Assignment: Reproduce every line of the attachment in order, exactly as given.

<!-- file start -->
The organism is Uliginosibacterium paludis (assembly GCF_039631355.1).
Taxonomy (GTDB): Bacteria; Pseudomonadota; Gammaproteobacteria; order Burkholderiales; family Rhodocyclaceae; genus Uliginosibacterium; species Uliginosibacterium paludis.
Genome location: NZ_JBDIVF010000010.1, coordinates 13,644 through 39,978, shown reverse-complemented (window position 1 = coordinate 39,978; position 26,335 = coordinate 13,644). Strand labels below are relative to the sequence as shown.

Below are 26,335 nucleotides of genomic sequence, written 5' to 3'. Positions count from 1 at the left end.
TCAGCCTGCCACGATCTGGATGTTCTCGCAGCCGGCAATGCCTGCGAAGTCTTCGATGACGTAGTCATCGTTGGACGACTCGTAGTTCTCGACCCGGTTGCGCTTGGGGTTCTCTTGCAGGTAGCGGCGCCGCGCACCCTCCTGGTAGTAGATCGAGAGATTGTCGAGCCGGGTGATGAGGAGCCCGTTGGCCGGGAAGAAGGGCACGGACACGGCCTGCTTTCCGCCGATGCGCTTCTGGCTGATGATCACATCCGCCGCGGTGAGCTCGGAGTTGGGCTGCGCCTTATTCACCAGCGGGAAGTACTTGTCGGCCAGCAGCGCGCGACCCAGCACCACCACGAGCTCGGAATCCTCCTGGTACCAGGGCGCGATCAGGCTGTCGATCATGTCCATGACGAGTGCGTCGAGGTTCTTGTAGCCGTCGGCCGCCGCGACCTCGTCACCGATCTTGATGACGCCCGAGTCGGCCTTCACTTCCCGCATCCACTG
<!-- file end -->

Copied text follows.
The organism is Uliginosibacterium paludis (assembly GCF_039631355.1).
Taxonomy (GTDB): Bacteria; Pseudomonadota; Gammaproteobacteria; order Burkholderiales; family Rhodocyclaceae; genus Uliginosibacterium; species Uliginosibacterium paludis.
Genome location: NZ_JBDIVF010000010.1, coordinates 13,644 through 39,978, shown reverse-complemented (window position 1 = coordinate 39,978; position 26,335 = coordinate 13,644). Strand labels below are relative to the sequence as shown.

Below are 26,335 nucleotides of genomic sequence, written 5' to 3'. Positions count from 1 at the left end.
TCAGCCTGCCACGATCTGGATGTTCTCGCAGCCGGCAATGCCTGCGAAGTCTTCGATGACGTAGTCATCGTTGGACGACTCGTAGTTCTCGACCCGGTTGCGCTTGGGGTTCTCTTGCAGGTAGCGGCGCCGCGCACCCTCCTGGTAGTAGATCGAGAGATTGTCGAGCCGGGTGATGAGGAGCCCGTTGGCCGGGAAGAAGGGCACGGACACGGCCTGCTTTCCGCCGATGCGCTTCTGGCTGATGATCACATCCGCCGCGGTGAGCTCGGAGTTGGGCTGCGCCTTATTCACCAGCGGGAAGTACTTGTCGGCCAGCAGCGCGCGACCCAGCACCACCACGAGCTCGGAATCCTCCTGGTACCAGGGCGCGATCAGGCTGTCGATCATGTCCATGACGAGTGCGTCGAGGTTCTTGTAGCCGTCGGCCGCCGCGACCTCGTCACCGATCTTGATGACGCCCGAGTCGGCCTTCACTTCCCGCATCCACTG